Ewing’s Sarcoma

What is Ewing’s Sarcoma?

Ewing’s sarcoma is a malignant tumor that develops within the bones, or within the soft tissues that surround bones. It often occurs in the spine, arms, ribs, pelvis, or legs, and it can then spread to other areas of the body.

Although this disease is very rare, it is the second most common bone cancer amongst children.

What are the Symptoms of Ewing’s Sarcoma?

Symptoms associated with Ewing’s sarcoma include:

  • Swelling or pain, typically in a leg or arm, or in the back, pelvis, or chest. This pain will become worse over time, and it will not subside. Bone pain may also be worse at night and during exercise.
  • Swelling that could feel warm
  • Swelling of a joint, along with limited range of motion in that joint
  • Bones that end up breaking without an obvious cause
  • Unexplained fever
  • Lumps and bumps that do not go away
  • Limping

Other symptoms can also occur if the cancer has spread. For example, a patient may lose weight or feel fatigued. When the lungs are affected, there may be breathlessness. When tumors are located near the spine, there could be weakness or paralysis.

Ewing’s Sarcoma┬áCauses

It is not fully understood what causes Ewing’s sarcoma. There are a number of theories based on what are believed to be contributing factors to the disease. One of these is that genes are altered because of a chromosomal rearrangement. Another theory is that a trauma to the bone or an injury to it may cause this disease. Ewing’s sarcoma is also associated with exposure to high-dose radiation. It is possible that some patients develop this disease because of radiation treatments they have received in the past for other cancers.

This type of cancer is not believed to run in families and it does not appear to develop in reaction to environmental issues. It is theorized that after birth, the cell DNA changes, and this leads to the disease, however it is not known how this DNA change occurs. There are several risk factors associated with this cancer type, and this may point at causation. Those who have an additional congenital disease, who have had cancer in the past, are teenagers, are male and are Caucasian have a higher chance of developing it. It is not believed to have a genetic link, as those who have a family member with the disease are not more likely to develop it.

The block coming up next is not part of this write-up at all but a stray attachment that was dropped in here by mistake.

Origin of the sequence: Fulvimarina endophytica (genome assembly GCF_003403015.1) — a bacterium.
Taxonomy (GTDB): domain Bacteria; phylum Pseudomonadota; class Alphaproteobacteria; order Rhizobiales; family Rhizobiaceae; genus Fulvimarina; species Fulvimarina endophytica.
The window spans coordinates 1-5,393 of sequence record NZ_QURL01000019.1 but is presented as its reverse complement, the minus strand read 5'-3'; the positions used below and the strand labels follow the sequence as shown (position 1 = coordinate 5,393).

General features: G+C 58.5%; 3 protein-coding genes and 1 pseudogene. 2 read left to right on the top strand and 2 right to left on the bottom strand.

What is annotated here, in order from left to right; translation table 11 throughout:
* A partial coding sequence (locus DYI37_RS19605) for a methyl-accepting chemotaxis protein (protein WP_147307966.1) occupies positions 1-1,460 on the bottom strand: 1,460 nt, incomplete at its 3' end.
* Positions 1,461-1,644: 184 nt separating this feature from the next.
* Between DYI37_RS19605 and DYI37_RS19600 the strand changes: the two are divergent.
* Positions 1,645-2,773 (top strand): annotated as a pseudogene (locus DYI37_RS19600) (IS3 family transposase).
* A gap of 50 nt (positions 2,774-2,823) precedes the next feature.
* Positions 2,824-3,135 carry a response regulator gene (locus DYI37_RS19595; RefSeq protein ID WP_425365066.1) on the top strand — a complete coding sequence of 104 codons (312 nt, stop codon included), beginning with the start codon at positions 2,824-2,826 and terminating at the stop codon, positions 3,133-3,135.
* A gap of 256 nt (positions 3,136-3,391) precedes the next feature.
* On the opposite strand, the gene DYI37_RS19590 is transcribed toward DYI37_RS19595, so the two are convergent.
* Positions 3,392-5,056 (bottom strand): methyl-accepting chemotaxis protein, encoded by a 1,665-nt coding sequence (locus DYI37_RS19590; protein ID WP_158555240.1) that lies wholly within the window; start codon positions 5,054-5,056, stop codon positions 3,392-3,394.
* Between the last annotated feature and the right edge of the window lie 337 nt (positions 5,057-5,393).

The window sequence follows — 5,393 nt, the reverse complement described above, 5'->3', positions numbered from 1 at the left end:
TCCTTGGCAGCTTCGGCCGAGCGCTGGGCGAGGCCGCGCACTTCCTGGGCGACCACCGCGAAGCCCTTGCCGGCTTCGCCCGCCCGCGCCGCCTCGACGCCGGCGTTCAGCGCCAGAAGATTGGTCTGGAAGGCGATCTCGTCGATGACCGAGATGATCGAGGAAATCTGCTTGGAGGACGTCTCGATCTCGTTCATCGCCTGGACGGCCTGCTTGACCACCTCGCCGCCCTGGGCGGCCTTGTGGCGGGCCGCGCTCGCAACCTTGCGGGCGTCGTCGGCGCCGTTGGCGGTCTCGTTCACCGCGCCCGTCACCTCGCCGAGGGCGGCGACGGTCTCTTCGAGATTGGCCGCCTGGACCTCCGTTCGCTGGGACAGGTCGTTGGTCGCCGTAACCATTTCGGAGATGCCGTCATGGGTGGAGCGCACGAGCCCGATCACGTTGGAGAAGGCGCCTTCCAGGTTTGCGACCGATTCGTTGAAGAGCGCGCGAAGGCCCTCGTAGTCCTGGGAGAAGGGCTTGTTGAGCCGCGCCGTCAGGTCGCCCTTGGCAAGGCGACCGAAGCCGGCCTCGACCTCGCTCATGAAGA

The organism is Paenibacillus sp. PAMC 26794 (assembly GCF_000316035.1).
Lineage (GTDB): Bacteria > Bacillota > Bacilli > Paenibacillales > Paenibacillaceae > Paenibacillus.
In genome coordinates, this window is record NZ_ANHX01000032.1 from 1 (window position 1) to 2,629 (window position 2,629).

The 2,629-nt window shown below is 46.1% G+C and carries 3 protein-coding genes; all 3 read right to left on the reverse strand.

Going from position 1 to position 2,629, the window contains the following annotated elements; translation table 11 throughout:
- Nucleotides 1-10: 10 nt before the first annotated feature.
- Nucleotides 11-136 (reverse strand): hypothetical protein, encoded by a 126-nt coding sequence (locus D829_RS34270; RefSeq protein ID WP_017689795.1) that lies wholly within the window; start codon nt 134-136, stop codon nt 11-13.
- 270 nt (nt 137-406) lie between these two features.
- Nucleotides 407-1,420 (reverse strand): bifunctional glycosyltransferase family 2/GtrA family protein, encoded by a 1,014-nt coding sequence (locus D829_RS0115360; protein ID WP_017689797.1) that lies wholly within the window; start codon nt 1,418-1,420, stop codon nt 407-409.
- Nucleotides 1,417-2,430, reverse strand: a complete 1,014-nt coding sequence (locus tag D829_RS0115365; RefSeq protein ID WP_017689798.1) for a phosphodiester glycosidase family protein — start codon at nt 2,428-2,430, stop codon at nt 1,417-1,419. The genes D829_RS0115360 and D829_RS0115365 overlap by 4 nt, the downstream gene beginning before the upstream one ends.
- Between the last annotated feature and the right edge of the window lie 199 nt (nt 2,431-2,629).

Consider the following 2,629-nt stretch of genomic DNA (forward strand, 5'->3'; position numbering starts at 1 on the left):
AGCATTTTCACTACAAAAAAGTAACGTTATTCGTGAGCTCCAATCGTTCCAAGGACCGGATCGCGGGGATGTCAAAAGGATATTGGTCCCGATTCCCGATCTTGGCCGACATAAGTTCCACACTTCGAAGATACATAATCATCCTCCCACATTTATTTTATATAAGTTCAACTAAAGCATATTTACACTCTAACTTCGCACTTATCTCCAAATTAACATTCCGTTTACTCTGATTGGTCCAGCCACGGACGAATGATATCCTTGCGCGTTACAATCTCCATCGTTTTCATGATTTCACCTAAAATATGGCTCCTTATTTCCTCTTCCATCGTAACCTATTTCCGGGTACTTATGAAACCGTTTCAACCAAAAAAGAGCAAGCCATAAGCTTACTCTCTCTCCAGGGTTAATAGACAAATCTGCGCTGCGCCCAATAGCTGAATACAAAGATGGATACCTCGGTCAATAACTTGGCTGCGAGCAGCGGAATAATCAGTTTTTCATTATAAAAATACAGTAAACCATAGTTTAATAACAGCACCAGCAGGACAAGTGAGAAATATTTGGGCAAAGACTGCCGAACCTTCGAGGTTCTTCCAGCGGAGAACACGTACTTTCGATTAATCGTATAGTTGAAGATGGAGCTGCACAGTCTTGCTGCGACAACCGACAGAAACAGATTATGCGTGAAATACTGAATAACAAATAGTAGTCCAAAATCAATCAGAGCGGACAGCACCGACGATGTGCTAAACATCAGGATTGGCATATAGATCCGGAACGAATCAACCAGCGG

How is Ewing’s Sarcoma Treated?

When found and treated early, before the cancer has had a chance to spread to the organs, this disease can potentially be treated successfully in about 50-75% of diagnosed cases. However, because there are many other illnesses that share similar symptoms with Ewing’s sarcoma, early stage diagnosis is often missed.

Treatment includes

  • Surgery
  • Chemotherapy
  • Radiation

Ewing’s Sarcoma┬áPrevention

Because there is no specific known cause for this type of cancer, there is no known way of preventing it. If you have had a previous cancer and have had radiation treatment in the past, it may be helpful to get screened for this cancer later, particularly if you had a childhood cancer and you are currently in your teen years. Early diagnosis of this disease can help it to be treated quickly before it progresses and causes more damage. This disease is far more common in people from 10 to 20 years of age, so screening should be done regularly during those years for cancer survivors.

Last Reviewed:
September 20, 2016
Last Updated:
December 20, 2017
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